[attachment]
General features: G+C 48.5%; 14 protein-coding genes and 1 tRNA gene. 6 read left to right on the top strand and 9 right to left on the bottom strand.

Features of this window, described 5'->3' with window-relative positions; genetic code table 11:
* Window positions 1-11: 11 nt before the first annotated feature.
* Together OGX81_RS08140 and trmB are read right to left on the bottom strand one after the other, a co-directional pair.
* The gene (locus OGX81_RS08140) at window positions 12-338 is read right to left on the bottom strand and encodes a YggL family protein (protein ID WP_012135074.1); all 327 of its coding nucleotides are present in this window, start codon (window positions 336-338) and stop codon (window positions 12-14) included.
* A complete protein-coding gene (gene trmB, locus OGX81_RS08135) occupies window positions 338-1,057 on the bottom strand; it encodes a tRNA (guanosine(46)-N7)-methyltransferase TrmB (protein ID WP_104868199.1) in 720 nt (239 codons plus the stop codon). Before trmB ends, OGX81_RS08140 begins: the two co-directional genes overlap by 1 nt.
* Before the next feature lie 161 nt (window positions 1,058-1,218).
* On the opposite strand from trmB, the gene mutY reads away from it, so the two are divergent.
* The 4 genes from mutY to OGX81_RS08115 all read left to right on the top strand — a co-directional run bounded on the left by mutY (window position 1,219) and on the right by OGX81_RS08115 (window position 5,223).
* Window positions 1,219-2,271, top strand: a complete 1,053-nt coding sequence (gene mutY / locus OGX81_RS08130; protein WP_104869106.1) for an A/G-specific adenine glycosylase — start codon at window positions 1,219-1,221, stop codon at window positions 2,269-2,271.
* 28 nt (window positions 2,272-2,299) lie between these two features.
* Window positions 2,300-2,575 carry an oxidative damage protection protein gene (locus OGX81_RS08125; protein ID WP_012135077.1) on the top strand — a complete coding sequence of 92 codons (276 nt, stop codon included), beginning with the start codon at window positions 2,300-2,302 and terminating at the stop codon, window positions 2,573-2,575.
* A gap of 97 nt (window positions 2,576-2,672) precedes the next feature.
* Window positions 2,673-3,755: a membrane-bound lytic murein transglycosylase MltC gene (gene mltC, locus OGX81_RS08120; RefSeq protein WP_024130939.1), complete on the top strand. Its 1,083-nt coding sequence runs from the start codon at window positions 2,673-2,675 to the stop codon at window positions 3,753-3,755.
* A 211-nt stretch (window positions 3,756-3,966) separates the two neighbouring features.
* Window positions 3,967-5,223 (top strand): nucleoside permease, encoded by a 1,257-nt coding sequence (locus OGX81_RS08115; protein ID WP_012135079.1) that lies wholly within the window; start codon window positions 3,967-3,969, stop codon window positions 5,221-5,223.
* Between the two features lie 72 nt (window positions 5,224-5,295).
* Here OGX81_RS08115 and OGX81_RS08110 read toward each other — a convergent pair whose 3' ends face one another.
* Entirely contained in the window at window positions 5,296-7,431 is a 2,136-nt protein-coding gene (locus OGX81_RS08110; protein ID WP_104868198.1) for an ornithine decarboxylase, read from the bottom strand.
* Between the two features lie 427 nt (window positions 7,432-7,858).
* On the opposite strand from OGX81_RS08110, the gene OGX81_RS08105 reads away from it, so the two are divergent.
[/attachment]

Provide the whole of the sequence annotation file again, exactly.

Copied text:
General features: G+C 48.5%; 14 protein-coding genes and 1 tRNA gene. 6 read left to right on the top strand and 9 right to left on the bottom strand.

Features of this window, described 5'->3' with window-relative positions; genetic code table 11:
* Window positions 1-11: 11 nt before the first annotated feature.
* Together OGX81_RS08140 and trmB are read right to left on the bottom strand one after the other, a co-directional pair.
* The gene (locus OGX81_RS08140) at window positions 12-338 is read right to left on the bottom strand and encodes a YggL family protein (protein ID WP_012135074.1); all 327 of its coding nucleotides are present in this window, start codon (window positions 336-338) and stop codon (window positions 12-14) included.
* A complete protein-coding gene (gene trmB, locus OGX81_RS08135) occupies window positions 338-1,057 on the bottom strand; it encodes a tRNA (guanosine(46)-N7)-methyltransferase TrmB (protein ID WP_104868199.1) in 720 nt (239 codons plus the stop codon). Before trmB ends, OGX81_RS08140 begins: the two co-directional genes overlap by 1 nt.
* Before the next feature lie 161 nt (window positions 1,058-1,218).
* On the opposite strand from trmB, the gene mutY reads away from it, so the two are divergent.
* The 4 genes from mutY to OGX81_RS08115 all read left to right on the top strand — a co-directional run bounded on the left by mutY (window position 1,219) and on the right by OGX81_RS08115 (window position 5,223).
* Window positions 1,219-2,271, top strand: a complete 1,053-nt coding sequence (gene mutY / locus OGX81_RS08130; protein WP_104869106.1) for an A/G-specific adenine glycosylase — start codon at window positions 1,219-1,221, stop codon at window positions 2,269-2,271.
* 28 nt (window positions 2,272-2,299) lie between these two features.
* Window positions 2,300-2,575 carry an oxidative damage protection protein gene (locus OGX81_RS08125; protein ID WP_012135077.1) on the top strand — a complete coding sequence of 92 codons (276 nt, stop codon included), beginning with the start codon at window positions 2,300-2,302 and terminating at the stop codon, window positions 2,573-2,575.
* A gap of 97 nt (window positions 2,576-2,672) precedes the next feature.
* Window positions 2,673-3,755: a membrane-bound lytic murein transglycosylase MltC gene (gene mltC, locus OGX81_RS08120; RefSeq protein WP_024130939.1), complete on the top strand. Its 1,083-nt coding sequence runs from the start codon at window positions 2,673-2,675 to the stop codon at window positions 3,753-3,755.
* A 211-nt stretch (window positions 3,756-3,966) separates the two neighbouring features.
* Window positions 3,967-5,223 (top strand): nucleoside permease, encoded by a 1,257-nt coding sequence (locus OGX81_RS08115; protein ID WP_012135079.1) that lies wholly within the window; start codon window positions 3,967-3,969, stop codon window positions 5,221-5,223.
* Between the two features lie 72 nt (window positions 5,224-5,295).
* Here OGX81_RS08115 and OGX81_RS08110 read toward each other — a convergent pair whose 3' ends face one another.
* Entirely contained in the window at window positions 5,296-7,431 is a 2,136-nt protein-coding gene (locus OGX81_RS08110; protein ID WP_104868198.1) for an ornithine decarboxylase, read from the bottom strand.
* Between the two features lie 427 nt (window positions 7,432-7,858).
* On the opposite strand from OGX81_RS08110, the gene OGX81_RS08105 reads away from it, so the two are divergent.